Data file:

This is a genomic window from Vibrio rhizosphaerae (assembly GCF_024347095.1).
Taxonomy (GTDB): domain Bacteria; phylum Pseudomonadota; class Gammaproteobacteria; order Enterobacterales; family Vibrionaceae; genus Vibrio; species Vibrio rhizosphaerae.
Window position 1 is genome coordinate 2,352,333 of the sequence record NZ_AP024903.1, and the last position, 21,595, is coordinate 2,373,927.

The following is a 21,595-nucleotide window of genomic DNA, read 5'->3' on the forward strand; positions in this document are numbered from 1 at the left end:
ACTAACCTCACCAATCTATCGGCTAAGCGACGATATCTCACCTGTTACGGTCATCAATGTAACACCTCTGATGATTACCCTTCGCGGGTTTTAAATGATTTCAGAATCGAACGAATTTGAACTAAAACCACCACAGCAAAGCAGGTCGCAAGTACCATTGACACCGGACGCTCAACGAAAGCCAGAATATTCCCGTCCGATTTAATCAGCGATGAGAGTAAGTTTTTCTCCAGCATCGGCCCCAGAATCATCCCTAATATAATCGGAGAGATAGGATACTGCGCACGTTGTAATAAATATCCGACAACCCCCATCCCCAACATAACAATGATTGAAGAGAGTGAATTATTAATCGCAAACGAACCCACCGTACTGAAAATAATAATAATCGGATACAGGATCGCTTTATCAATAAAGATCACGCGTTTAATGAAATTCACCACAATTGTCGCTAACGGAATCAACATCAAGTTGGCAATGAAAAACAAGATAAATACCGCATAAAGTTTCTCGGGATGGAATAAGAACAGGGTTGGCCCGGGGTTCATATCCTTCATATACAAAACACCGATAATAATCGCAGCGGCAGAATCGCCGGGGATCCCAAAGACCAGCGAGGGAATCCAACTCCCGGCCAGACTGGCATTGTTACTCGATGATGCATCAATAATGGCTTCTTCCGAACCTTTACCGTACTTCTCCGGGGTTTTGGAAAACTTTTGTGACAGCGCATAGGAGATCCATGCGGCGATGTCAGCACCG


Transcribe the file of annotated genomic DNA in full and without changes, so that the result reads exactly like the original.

This is a genomic window from Vibrio rhizosphaerae (assembly GCF_024347095.1).
Taxonomy (GTDB): domain Bacteria; phylum Pseudomonadota; class Gammaproteobacteria; order Enterobacterales; family Vibrionaceae; genus Vibrio; species Vibrio rhizosphaerae.
Window position 1 is genome coordinate 2,352,333 of the sequence record NZ_AP024903.1, and the last position, 21,595, is coordinate 2,373,927.

The following is a 21,595-nucleotide window of genomic DNA, read 5'->3' on the forward strand; positions in this document are numbered from 1 at the left end:
ACTAACCTCACCAATCTATCGGCTAAGCGACGATATCTCACCTGTTACGGTCATCAATGTAACACCTCTGATGATTACCCTTCGCGGGTTTTAAATGATTTCAGAATCGAACGAATTTGAACTAAAACCACCACAGCAAAGCAGGTCGCAAGTACCATTGACACCGGACGCTCAACGAAAGCCAGAATATTCCCGTCCGATTTAATCAGCGATGAGAGTAAGTTTTTCTCCAGCATCGGCCCCAGAATCATCCCTAATATAATCGGAGAGATAGGATACTGCGCACGTTGTAATAAATATCCGACAACCCCCATCCCCAACATAACAATGATTGAAGAGAGTGAATTATTAATCGCAAACGAACCCACCGTACTGAAAATAATAATAATCGGATACAGGATCGCTTTATCAATAAAGATCACGCGTTTAATGAAATTCACCACAATTGTCGCTAACGGAATCAACATCAAGTTGGCAATGAAAAACAAGATAAATACCGCATAAAGTTTCTCGGGATGGAATAAGAACAGGGTTGGCCCGGGGTTCATATCCTTCATATACAAAACACCGATAATAATCGCAGCGGCAGAATCGCCGGGGATCCCAAAGACCAGCGAGGGAATCCAACTCCCGGCCAGACTGGCATTGTTACTCGATGATGCATCAATAATGGCTTCTTCCGAACCTTTACCGTACTTCTCCGGGGTTTTGGAAAACTTTTGTGACAGCGCATAGGAGATCCATGCGGCGATGTCAGCACCG